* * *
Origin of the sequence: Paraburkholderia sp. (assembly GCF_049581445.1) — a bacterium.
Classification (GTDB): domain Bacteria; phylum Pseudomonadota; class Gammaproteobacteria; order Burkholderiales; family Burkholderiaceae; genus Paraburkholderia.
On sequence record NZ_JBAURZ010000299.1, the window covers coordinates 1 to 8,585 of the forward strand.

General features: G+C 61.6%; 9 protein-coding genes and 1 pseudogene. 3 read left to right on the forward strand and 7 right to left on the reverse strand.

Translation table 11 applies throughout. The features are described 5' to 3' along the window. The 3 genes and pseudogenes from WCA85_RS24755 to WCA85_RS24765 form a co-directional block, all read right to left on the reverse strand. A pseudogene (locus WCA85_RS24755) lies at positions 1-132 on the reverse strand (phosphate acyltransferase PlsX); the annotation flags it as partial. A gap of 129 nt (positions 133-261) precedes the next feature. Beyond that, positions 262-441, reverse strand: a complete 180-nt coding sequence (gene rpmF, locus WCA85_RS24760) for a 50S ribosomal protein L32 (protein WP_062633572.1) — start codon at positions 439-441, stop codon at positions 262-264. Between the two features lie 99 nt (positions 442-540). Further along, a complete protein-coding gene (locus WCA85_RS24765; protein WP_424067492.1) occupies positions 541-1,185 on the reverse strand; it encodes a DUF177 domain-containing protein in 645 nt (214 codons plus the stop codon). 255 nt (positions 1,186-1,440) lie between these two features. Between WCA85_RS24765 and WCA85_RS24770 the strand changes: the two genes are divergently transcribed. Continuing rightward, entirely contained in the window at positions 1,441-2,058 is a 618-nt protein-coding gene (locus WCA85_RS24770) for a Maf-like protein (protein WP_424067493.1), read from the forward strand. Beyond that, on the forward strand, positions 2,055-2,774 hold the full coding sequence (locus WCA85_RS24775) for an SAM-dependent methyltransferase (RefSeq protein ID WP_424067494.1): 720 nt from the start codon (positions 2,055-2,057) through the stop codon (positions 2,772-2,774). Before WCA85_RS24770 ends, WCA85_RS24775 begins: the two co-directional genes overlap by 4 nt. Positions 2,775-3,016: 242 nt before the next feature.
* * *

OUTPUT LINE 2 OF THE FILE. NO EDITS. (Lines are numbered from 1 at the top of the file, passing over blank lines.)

Classification (GTDB): domain Bacteria; phylum Pseudomonadota; class Gammaproteobacteria; order Burkholderiales; family Burkholderiaceae; genus Paraburkholderia.